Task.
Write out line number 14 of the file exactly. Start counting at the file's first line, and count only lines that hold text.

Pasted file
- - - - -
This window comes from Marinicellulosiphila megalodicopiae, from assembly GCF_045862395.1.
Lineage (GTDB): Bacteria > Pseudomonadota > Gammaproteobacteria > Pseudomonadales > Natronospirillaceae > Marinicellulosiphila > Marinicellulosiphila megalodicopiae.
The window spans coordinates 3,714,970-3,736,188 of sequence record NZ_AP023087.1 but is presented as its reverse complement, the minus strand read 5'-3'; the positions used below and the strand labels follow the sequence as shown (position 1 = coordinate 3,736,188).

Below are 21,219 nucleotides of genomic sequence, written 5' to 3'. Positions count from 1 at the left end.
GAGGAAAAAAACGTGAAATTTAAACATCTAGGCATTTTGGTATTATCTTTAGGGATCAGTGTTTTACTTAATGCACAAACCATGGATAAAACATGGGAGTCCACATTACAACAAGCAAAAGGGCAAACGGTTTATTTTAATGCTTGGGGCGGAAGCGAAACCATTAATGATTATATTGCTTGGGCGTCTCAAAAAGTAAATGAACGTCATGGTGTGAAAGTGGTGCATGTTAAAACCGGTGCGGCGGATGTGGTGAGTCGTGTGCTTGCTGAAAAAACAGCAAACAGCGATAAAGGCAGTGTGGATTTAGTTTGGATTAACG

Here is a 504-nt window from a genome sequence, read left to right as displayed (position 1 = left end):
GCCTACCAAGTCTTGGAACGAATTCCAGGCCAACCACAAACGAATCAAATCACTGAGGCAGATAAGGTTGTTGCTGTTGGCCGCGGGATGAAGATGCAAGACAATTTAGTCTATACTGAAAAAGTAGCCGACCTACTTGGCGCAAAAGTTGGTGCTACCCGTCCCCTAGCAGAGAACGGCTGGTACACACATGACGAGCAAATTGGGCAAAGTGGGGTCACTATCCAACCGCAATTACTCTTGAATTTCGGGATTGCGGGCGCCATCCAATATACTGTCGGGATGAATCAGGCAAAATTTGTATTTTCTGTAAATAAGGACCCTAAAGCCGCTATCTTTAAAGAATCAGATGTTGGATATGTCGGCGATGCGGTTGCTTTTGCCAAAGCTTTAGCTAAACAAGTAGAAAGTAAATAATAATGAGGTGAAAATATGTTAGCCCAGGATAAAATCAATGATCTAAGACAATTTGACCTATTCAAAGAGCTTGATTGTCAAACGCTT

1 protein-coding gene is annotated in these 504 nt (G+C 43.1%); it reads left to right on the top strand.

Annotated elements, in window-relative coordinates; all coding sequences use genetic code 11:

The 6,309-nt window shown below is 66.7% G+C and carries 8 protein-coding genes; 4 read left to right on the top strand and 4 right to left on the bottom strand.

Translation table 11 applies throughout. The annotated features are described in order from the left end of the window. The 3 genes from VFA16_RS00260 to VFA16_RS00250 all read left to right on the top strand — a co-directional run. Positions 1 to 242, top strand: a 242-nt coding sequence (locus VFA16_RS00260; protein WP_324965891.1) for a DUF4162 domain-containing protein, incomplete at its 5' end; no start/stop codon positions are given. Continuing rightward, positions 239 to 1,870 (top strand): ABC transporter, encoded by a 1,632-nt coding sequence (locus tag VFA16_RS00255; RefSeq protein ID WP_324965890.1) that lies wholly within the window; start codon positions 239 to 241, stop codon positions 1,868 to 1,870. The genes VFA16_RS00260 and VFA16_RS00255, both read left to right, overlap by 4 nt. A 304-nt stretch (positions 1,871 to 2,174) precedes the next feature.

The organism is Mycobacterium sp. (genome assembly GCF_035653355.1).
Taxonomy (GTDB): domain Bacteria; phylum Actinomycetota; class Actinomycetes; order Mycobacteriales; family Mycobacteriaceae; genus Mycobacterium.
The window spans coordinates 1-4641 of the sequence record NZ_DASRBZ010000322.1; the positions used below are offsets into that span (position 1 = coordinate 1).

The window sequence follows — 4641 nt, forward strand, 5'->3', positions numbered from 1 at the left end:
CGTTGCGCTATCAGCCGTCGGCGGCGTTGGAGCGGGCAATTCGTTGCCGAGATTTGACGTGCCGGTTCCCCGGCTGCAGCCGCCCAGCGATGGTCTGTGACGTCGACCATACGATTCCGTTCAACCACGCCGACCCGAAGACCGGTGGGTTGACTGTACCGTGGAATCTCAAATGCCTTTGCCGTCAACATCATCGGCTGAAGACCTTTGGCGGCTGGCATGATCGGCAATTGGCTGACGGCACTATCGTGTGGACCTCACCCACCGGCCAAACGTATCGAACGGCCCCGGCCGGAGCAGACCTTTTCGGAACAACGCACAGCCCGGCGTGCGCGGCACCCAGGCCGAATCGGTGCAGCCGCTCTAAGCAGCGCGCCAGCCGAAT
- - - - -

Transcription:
The window spans coordinates 1-4641 of the sequence record NZ_DASRBZ010000322.1; the positions used below are offsets into that span (position 1 = coordinate 1).